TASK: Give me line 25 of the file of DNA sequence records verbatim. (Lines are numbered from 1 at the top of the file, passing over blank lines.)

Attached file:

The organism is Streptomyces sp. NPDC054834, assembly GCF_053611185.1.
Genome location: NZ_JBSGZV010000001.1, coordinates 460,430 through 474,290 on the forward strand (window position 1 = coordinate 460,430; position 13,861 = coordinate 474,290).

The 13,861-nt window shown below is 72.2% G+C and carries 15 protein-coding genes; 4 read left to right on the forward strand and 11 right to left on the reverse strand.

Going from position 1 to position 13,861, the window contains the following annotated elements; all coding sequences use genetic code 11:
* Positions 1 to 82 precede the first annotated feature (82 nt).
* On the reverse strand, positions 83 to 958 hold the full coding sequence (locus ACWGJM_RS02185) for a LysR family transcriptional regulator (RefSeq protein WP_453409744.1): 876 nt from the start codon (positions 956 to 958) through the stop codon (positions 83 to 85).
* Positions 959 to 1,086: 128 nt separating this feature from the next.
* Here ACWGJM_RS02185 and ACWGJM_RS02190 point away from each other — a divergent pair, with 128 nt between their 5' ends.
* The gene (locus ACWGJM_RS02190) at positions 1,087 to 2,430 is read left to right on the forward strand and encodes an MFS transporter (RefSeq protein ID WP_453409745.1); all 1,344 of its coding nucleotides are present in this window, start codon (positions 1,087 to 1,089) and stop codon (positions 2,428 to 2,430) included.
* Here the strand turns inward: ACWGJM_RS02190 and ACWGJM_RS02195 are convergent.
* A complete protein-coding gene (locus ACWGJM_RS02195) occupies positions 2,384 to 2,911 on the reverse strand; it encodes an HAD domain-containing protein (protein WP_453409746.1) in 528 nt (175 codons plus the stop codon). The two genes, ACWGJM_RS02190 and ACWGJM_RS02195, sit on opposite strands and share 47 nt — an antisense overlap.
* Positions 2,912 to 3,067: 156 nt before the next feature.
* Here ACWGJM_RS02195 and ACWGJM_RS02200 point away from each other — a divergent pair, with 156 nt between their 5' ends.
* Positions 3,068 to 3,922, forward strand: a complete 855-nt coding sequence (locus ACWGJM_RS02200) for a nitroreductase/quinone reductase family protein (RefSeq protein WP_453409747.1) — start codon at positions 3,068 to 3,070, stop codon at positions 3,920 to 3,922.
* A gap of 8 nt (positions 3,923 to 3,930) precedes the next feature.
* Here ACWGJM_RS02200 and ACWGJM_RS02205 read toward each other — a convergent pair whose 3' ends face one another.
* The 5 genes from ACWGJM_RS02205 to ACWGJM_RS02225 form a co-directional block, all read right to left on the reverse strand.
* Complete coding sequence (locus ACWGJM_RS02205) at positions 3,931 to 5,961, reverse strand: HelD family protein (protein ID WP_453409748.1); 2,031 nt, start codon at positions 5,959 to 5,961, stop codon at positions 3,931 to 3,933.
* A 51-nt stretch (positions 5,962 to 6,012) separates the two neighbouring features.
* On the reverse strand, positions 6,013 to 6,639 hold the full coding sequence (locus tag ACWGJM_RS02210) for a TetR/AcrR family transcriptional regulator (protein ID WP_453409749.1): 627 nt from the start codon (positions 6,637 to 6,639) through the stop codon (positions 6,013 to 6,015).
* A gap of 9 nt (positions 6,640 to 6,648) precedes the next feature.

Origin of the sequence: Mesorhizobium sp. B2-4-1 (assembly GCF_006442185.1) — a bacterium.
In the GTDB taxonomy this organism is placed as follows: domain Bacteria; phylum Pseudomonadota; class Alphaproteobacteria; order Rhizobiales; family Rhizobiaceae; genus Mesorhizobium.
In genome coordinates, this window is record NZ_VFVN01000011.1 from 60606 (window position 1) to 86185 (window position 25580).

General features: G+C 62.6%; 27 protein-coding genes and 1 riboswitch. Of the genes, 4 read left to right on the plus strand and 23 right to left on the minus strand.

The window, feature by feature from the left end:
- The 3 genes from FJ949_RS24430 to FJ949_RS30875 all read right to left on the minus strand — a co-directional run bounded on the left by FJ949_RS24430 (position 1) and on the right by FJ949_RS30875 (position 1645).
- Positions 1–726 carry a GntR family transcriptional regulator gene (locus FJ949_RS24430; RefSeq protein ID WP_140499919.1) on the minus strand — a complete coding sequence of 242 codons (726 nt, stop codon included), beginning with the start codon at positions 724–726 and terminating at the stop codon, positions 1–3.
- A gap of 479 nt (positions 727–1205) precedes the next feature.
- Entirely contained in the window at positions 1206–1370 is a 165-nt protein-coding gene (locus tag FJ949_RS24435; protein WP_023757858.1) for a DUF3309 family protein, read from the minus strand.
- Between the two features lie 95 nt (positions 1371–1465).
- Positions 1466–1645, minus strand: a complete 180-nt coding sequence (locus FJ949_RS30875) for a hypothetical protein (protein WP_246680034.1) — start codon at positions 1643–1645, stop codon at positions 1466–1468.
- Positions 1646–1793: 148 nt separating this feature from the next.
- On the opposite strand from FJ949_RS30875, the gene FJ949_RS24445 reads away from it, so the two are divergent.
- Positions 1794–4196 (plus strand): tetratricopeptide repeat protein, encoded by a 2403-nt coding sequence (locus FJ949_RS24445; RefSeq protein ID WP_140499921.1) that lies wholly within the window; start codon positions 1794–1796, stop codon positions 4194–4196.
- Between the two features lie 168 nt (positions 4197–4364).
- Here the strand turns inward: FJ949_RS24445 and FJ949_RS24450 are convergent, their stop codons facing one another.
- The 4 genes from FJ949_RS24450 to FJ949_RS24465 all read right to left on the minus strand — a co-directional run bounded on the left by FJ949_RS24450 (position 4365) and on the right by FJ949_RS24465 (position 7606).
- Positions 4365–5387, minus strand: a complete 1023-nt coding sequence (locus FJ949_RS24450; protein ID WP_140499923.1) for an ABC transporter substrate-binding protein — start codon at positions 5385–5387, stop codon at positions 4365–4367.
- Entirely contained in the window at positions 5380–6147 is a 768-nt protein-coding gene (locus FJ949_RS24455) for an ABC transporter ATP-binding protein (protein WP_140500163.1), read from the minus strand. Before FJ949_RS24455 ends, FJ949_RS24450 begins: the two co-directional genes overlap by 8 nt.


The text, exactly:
General features: G+C 62.6%; 27 protein-coding genes and 1 riboswitch. Of the genes, 4 read left to right on the plus strand and 23 right to left on the minus strand.